Written by: Hege Merete Somby, Odd Rune Stalheim, Christina Niemi Mølstad , Kari Myren Bjørnsrud & Aurora Johanne Isaksen. Inland Norway University of Applied Sciences.
This article presents findings from a study focused on using technology as a learning tool in education. Educational research on game-based learning argues that technology-based learning tools effectively enhance learning and memory. Augmented reality (AR) technology is attracting significant attention; its importance will continue to increase as new learning environments are exploited and new possibilities for promoting flexible and playful learning are revealed. This study investigated pupils’ experiences with an AR application by comparing experiences and reflections from pupils who learned mathematics using the Wittario game-based learning application with pupils exposed to more traditional instructional methods. 72 pupils in 5th and 6th grade, divided into three different test groups, and 5 teachers were interviewed. The study revealed that the application provided more subjectoriented interactions, and pupils expressed a high level of motivation and peer affiliation when using the application. Our findings, therefore, reveal that using the application, especially when facilitating tasks that involve peer collaboration and interaction with a specter of features available, contributes to a positive learning environment. Also uncovered was that the teacher’s presence and positioning of the activity in a pedagogical context are essential to this process.
Physical activity, cognition and academic performance: an analysis of mediating and confounding relationships in primary school children
Adrian McPherson et.al
The aim of this study was to develop and test a conceptual model that explains the associations among physical activity, cognition, academic performance, and potential mediating factors in children. The cross-sectional study demonstrates a direct association between physical activity and academic performance. Furthermore, and importantly, this study shows the relationship between physical activity and academic performance is supported by an independent relationship between physical activity and cognition.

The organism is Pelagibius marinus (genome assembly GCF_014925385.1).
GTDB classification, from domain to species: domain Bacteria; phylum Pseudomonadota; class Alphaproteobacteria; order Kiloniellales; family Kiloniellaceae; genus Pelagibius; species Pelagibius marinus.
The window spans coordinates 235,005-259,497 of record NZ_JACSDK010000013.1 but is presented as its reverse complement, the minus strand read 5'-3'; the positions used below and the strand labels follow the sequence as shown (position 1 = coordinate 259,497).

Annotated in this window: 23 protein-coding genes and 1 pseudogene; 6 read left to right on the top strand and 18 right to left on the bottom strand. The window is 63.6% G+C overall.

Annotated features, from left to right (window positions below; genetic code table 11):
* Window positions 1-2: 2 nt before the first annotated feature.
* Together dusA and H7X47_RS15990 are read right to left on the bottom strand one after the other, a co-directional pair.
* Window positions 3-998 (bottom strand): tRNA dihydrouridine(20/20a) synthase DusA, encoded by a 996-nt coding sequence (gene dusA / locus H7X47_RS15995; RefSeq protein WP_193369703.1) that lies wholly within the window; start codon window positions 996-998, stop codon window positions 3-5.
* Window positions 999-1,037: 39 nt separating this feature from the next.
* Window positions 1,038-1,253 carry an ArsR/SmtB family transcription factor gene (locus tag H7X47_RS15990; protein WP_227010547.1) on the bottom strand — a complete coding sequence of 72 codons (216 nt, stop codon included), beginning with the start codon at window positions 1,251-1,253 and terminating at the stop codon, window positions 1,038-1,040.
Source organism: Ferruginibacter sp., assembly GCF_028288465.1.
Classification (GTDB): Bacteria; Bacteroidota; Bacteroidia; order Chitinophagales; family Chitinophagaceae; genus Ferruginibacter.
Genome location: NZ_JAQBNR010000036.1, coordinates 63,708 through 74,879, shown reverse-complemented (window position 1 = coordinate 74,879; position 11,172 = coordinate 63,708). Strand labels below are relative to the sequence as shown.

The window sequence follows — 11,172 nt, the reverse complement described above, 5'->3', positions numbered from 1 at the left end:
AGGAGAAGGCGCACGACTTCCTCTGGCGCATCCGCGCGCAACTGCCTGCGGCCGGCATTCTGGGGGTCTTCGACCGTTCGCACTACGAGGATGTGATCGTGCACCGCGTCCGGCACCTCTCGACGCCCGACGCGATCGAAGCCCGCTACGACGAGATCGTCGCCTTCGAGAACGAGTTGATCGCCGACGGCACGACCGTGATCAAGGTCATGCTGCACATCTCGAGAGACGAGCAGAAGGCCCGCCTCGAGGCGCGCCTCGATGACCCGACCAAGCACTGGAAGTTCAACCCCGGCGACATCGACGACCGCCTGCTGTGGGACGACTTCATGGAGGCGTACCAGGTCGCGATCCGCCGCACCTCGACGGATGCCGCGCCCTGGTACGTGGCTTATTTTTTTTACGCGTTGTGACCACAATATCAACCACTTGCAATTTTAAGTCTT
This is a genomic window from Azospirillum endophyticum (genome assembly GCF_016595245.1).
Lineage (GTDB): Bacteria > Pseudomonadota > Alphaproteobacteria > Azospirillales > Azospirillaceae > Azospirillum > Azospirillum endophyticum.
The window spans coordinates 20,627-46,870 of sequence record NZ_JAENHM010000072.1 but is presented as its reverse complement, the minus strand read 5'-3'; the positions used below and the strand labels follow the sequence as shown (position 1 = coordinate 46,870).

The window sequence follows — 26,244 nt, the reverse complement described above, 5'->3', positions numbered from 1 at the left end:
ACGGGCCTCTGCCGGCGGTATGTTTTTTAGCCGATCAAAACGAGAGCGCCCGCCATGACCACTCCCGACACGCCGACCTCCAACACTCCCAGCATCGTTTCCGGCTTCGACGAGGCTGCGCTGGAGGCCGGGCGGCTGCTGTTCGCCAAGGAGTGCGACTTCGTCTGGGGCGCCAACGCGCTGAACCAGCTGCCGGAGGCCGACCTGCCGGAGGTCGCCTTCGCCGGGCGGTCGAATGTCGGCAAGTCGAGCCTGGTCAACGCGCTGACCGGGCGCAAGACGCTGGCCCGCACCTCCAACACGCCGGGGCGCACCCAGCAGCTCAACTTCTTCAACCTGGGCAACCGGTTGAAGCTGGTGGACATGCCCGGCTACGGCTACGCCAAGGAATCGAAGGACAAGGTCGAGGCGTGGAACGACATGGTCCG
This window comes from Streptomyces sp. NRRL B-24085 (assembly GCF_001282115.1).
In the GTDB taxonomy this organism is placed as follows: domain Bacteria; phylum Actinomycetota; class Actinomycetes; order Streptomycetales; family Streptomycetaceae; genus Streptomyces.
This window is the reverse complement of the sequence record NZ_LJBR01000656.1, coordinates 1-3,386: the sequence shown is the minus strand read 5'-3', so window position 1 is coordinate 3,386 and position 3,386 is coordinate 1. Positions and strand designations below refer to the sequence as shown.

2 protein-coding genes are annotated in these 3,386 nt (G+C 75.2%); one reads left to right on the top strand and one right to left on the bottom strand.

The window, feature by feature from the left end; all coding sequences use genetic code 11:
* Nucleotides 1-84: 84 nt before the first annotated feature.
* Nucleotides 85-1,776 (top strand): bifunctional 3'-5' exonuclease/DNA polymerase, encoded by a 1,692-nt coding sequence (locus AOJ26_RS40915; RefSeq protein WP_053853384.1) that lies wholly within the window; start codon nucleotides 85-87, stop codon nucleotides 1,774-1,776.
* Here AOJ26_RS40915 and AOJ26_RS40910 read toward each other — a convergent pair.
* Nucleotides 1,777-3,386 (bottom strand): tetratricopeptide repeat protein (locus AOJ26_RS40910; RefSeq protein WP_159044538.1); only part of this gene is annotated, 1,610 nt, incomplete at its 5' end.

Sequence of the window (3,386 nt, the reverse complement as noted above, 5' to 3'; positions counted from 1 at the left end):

Ravyse, W., Seugnet Blignaut, A., Leendertz, (2016)
"There is no doubt that an abundance of factors exist that makes learning with serious games successful. Research articles reporting on these factors however, tend to focus on select serious game elements and do not combine all salient factors for successful learning with serious games. This article examines existing academic literature from 2000 to 2015, extracting shared serious game success factors that have had an encouraging impact on gameful learning experiences. The researchers analyzed a total of 63 articles from a variety of recognized electronic libraries and databases. Through this analysis they revealed five central serious game themes: backstory and production; realism; artificial intelligence and adaptivity; interaction; and feedback and debriefing, all of which require deliberate intertwining with pedagogical content to ensure successful learning. This review unravels each of the five themes into their constituent factors and consequently presents the factors as practical guidelines that serious games producers should strive to include in their game productions. Applying these recommendations whenever serious games are considered will provide a foundation for effective gameful learning experiences". Karl M. Kapp
Digital games for learning energy conservation: A study of impacts on motivation, attention, and learning outcomes
Szu-Wei Chen et.al
This research created two digital question-and-answer games and compared them with a traditional paper-and-pencil learning method to explore how different learning approaches would affect college students’ learning for knowledge of energy conservation. This research conducted a between-subject experiment with random assignment to examine short-term effects of the three different learning methods on motivation, attention, and learning outcomes.
Physical Activity, Fitness, Cognitive Function, and Academic Achievement in Children: A Systematic Review.
The relationship among physical activity (PA), fitness, cognitive function, and academic achievement in children is receiving considerable attention. The utility of PA to improve cognition and academic achievement is promising but uncertain; thus, this position stand will provide clarity from the available science. The purpose of this study was to answer the following questions: 1) among children age 5-13 yr, do PA and physical fitness influence cognition, learning, brain structure, and brain function? 2) Among children age 5-13 yr, do PA, physical education (PE), and sports programs influence standardized achievement test performance and concentration/attention?
Effectiveness of virtual reality-based instruction on students' learning outcomes in K-12 and higher education: A meta-analysis
The purpose of this meta-analysis is to examine overall effect as well as the impact of selected instructional design principles in the context of virtual reality technology-based instruction (i.e. games, simulation, virtual worlds) in K-12 or higher education settings.
The effect of acute treadmill walking on cognitive control and academic achievement in preadolescent children
Charles H. Hillman et.al
The study measured the behavioral and neuroelectric , and the resulting cognitive effect, of 20 minutes of threadmill walking amongst children 9-10 years old. Results indicated an improvement in response accuracy, larger P3 amplitude, and better performance on the academic achievement test following aerobic exercise relative to the resting session.